Distrust vs. Mistrust

By Jaxson

  • Distrust

    Distrust is a formal way of not trusting any one party too much in a situation of grave risk or deep doubt. It is commonly expressed in civics as a division or balance of powers, or in politics as means of validating treaty terms. Systems based on distrust simply divide the responsibility so that checks and balances can operate. The phrase “Trust, but verify” refers specifically to distrust.

    An electoral system or adversarial process inevitably is based on distrust, but not on mistrust. Parties compete in the system, but they do not compete to subvert the system itself, or gain bad faith advantage through it – if they do they are easily caught by the others. Much mistrust does exist between parties, and it is exactly this which motivates putting in place a formal system of distrust. Diplomatic protocol for instance, which applies between states, relies on such means as formal disapproval which in effect say “we do not trust that person”. It also tends to rely on a strict etiquette – distrusting each person’s habits to signal their intent, and instead relying on a global standard for behaviour in sensitive social settings.

    A protocol as defined in computer science uses a more formal idea of distrust itself. Different parts of a system are not supposed to “trust” each other but rather perform specific assertions, requests and validations. Once these are passed, the responsibility for errors lies strictly with the receiving part of the system, not that which sent the original information. Applying this principle inside one program is called contract-based design.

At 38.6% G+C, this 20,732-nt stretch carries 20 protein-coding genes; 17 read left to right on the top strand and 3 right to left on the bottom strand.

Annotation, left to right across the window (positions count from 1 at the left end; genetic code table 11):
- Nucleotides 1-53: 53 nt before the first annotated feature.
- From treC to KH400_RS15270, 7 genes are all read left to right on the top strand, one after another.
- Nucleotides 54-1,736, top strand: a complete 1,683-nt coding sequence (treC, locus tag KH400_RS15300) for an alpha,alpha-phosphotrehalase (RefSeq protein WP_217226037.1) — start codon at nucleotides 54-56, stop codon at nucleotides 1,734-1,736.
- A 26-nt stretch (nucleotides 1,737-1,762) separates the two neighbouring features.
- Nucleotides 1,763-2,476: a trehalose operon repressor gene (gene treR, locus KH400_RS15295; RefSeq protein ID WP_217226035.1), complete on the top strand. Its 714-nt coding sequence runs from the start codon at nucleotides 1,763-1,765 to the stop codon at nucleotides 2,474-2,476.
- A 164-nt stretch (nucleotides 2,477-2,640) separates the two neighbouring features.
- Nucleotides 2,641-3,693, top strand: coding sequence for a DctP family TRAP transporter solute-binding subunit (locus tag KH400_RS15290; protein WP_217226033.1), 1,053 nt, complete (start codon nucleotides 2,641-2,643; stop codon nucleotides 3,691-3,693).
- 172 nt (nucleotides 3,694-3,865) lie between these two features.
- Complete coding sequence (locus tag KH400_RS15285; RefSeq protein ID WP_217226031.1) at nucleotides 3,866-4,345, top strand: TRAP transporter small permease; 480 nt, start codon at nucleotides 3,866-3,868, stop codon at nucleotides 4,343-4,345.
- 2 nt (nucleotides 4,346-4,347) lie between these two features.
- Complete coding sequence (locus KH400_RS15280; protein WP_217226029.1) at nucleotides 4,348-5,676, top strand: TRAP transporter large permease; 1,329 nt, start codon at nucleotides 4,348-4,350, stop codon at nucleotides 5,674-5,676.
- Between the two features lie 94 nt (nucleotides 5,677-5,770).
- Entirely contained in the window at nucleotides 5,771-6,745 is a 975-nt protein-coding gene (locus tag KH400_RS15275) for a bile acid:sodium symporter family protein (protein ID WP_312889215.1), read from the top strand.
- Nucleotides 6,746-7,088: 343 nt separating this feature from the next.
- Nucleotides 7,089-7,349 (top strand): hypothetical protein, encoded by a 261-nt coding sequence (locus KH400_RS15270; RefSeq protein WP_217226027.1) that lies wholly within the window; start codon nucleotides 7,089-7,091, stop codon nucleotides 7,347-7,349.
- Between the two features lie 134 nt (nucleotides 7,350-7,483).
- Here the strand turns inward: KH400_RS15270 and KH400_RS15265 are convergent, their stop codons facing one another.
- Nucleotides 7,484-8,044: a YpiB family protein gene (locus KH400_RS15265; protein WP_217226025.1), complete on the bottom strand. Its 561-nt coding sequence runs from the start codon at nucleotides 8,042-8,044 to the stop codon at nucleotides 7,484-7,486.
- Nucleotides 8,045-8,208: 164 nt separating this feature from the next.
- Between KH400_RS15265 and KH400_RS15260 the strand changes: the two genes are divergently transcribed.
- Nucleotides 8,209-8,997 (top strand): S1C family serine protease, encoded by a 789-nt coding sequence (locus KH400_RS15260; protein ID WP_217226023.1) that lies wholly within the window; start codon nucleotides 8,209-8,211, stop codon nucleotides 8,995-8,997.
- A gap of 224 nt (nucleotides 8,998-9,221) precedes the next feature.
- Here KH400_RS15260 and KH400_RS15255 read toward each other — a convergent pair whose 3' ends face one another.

Corporate governance relies on distrust insofar as the board is not to trust the reports it receives from management, but is empowered to investigate them, challenge them, and otherwise act on behalf of shareholders vs. managers. The fact that they rarely or never do so in most American companies is a sign that the distrust relationship has broken down – accounting scandals and calls for accounting reform are the inevitable result. It is precisely to avoid such larger crises of trust in “the system” that formal distrust measures are put in place to begin with.

  • Distrust (noun)

    Lack of trust or confidence.

  • Distrust (verb)

    To put no trust in; to have no confidence in.

  • Mistrust (noun)

    Lack of trust or confidence; distrust, untrust.

  • Mistrust (verb)

    To have no confidence in (something or someone).

  • Mistrust (verb)

    To be wary, suspicious or doubtful of (something or someone).

  • Mistrust (verb)

    To suspect, to imagine or suppose (something) to be the case.

  • Mistrust (verb)

    To be suspicious.

  • Distrust (noun)

    the feeling that someone or something cannot be relied upon

    “the public’s distrust of politicians”

  • Distrust (verb)

    doubt the honesty or reliability of; regard with suspicion

    “speculation remained that the Army distrusted the peace process”

  • Mistrust (verb)

    be suspicious of; have no confidence in

    “she had no cause to mistrust him”

  • Mistrust (noun)

    lack of trust; suspicion

    “the public mistrust of government”

Oxford Dictionary

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